1887
Volume 17, Issue 2
  • ISSN 1572-0373
  • E-ISSN: 1572-0381
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Abstract

Robots seemingly in possession of an experiential mind, as well as humans allegedly incapable thereof, have been reported to elicit feelings of eeriness in their perceivers. The current work re-examined this claim, asking participants to rate both robots and humans in various social situations regarding their mind capacities (e.g., emotional capability, intelligence), non-mind qualities (e.g., animacy, usefulness), and overall appeal (e.g., eeriness, likeability). It was found that feelings of eeriness towards both targets formed a distinct emotional response that was separable from simple dislike. Yet, unexpectedly, eeriness towards both targets intensified, the less they were seen as possessing a typical human mind. For robots, however, this association was less consistent. Moreover, eeriness towards robots, but not towards humans, was most strongly predicted by a lack of perceived usefulness. These results indicate that mind attributions affect people’s attitudes towards each other more strongly than their attitudes towards humanoid robots.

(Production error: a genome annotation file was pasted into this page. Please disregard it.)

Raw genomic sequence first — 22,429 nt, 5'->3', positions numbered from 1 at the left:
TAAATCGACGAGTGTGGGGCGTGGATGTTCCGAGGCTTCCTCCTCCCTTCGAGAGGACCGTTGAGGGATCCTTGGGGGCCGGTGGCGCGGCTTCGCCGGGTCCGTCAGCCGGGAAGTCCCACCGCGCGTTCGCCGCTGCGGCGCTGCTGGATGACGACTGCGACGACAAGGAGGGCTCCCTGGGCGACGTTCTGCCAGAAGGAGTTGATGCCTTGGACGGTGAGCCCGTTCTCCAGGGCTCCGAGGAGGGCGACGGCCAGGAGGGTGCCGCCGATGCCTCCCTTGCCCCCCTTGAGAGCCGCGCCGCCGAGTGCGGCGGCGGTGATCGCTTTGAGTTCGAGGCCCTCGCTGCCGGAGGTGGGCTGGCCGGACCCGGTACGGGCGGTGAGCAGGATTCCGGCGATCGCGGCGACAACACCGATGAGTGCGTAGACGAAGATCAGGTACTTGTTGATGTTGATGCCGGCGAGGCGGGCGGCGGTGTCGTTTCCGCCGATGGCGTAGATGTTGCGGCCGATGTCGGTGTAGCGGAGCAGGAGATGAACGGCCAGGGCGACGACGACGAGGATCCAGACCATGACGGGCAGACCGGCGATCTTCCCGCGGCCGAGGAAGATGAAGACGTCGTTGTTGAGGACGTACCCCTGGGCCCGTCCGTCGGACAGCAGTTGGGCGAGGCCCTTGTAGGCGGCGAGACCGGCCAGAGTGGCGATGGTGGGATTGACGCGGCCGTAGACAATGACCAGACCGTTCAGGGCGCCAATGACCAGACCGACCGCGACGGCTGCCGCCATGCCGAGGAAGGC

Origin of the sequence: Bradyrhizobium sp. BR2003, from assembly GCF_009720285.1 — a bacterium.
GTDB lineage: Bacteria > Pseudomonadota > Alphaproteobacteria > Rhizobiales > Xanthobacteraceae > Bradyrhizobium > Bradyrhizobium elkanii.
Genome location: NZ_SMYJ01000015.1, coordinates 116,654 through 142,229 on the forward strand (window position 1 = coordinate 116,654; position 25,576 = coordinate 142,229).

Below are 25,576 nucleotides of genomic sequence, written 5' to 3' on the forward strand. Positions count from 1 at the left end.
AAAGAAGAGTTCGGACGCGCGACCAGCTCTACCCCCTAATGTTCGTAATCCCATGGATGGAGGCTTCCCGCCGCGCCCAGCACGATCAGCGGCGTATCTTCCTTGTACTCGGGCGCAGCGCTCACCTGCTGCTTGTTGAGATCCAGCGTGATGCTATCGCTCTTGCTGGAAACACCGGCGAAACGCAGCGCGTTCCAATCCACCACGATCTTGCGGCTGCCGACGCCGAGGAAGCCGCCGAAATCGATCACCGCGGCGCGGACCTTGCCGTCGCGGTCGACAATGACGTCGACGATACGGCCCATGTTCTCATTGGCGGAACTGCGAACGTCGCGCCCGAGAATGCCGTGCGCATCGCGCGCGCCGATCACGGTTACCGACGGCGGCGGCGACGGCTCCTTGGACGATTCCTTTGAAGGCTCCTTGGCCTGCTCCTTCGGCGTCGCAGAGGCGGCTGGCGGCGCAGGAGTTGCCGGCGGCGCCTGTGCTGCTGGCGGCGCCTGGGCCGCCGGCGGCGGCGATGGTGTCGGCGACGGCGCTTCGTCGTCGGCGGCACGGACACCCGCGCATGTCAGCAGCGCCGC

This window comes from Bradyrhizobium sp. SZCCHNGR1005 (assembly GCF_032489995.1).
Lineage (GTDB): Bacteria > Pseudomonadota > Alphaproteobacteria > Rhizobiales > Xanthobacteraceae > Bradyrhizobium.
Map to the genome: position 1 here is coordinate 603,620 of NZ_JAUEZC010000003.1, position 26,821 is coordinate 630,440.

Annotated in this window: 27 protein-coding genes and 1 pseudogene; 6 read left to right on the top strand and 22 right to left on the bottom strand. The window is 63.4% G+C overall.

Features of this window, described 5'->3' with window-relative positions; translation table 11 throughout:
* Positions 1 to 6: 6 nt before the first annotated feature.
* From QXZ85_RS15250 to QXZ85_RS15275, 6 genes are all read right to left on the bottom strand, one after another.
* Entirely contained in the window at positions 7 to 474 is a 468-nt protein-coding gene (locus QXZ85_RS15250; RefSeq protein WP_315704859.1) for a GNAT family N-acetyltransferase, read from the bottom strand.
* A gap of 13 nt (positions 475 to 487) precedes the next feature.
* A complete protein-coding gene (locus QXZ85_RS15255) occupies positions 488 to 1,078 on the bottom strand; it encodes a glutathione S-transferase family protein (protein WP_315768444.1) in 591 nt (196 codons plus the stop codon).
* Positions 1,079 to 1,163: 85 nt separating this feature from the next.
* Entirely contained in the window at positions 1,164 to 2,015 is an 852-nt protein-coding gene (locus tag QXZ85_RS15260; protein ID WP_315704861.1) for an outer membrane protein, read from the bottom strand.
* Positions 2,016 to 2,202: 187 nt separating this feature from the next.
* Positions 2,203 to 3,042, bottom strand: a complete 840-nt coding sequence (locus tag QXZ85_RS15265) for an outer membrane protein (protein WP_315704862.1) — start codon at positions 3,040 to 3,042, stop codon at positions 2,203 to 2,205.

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2016-12-14
2019-11-21
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  • Article Type: Research Article
Keyword(s): impression formation , person perception , robot companion , social robotics and Uncanny Valley

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